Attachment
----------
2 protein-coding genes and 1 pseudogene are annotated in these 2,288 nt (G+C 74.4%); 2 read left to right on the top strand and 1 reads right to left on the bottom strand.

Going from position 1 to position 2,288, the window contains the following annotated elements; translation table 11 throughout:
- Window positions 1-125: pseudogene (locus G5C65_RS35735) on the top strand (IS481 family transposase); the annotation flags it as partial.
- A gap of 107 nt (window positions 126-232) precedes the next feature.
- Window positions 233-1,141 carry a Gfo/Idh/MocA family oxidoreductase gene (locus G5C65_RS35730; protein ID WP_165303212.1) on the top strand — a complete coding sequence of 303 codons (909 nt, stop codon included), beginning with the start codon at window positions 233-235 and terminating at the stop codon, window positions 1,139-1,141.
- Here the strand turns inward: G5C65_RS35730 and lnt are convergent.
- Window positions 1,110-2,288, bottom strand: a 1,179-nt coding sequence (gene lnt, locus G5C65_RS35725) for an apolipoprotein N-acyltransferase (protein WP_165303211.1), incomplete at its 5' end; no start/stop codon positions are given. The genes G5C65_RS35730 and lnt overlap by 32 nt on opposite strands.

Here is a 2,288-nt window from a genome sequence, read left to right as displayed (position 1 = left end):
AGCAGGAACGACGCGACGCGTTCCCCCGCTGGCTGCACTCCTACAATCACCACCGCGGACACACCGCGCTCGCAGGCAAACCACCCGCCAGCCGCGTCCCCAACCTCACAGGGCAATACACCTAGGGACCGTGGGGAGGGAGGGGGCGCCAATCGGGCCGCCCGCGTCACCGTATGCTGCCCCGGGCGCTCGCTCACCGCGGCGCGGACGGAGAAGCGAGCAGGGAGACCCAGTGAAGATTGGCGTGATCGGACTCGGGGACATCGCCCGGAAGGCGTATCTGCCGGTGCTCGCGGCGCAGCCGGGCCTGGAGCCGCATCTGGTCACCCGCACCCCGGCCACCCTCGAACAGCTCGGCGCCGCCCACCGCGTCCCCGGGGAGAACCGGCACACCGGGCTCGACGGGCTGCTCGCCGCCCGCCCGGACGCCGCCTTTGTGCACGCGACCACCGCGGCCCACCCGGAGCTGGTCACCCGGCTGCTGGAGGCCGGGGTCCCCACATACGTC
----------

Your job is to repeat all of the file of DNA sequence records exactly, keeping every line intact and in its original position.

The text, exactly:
2 protein-coding genes and 1 pseudogene are annotated in these 2,288 nt (G+C 74.4%); 2 read left to right on the top strand and 1 reads right to left on the bottom strand.

Going from position 1 to position 2,288, the window contains the following annotated elements; translation table 11 throughout:
- Window positions 1-125: pseudogene (locus G5C65_RS35735) on the top strand (IS481 family transposase); the annotation flags it as partial.
- A gap of 107 nt (window positions 126-232) precedes the next feature.
- Window positions 233-1,141 carry a Gfo/Idh/MocA family oxidoreductase gene (locus G5C65_RS35730; protein ID WP_165303212.1) on the top strand — a complete coding sequence of 303 codons (909 nt, stop codon included), beginning with the start codon at window positions 233-235 and terminating at the stop codon, window positions 1,139-1,141.
- Here the strand turns inward: G5C65_RS35730 and lnt are convergent.
- Window positions 1,110-2,288, bottom strand: a 1,179-nt coding sequence (gene lnt, locus G5C65_RS35725) for an apolipoprotein N-acyltransferase (protein WP_165303211.1), incomplete at its 5' end; no start/stop codon positions are given. The genes G5C65_RS35730 and lnt overlap by 32 nt on opposite strands.

Here is a 2,288-nt window from a genome sequence, read left to right as displayed (position 1 = left end):
AGCAGGAACGACGCGACGCGTTCCCCCGCTGGCTGCACTCCTACAATCACCACCGCGGACACACCGCGCTCGCAGGCAAACCACCCGCCAGCCGCGTCCCCAACCTCACAGGGCAATACACCTAGGGACCGTGGGGAGGGAGGGGGCGCCAATCGGGCCGCCCGCGTCACCGTATGCTGCCCCGGGCGCTCGCTCACCGCGGCGCGGACGGAGAAGCGAGCAGGGAGACCCAGTGAAGATTGGCGTGATCGGACTCGGGGACATCGCCCGGAAGGCGTATCTGCCGGTGCTCGCGGCGCAGCCGGGCCTGGAGCCGCATCTGGTCACCCGCACCCCGGCCACCCTCGAACAGCTCGGCGCCGCCCACCGCGTCCCCGGGGAGAACCGGCACACCGGGCTCGACGGGCTGCTCGCCGCCCGCCCGGACGCCGCCTTTGTGCACGCGACCACCGCGGCCCACCCGGAGCTGGTCACCCGGCTGCTGGAGGCCGGGGTCCCCACATACGTC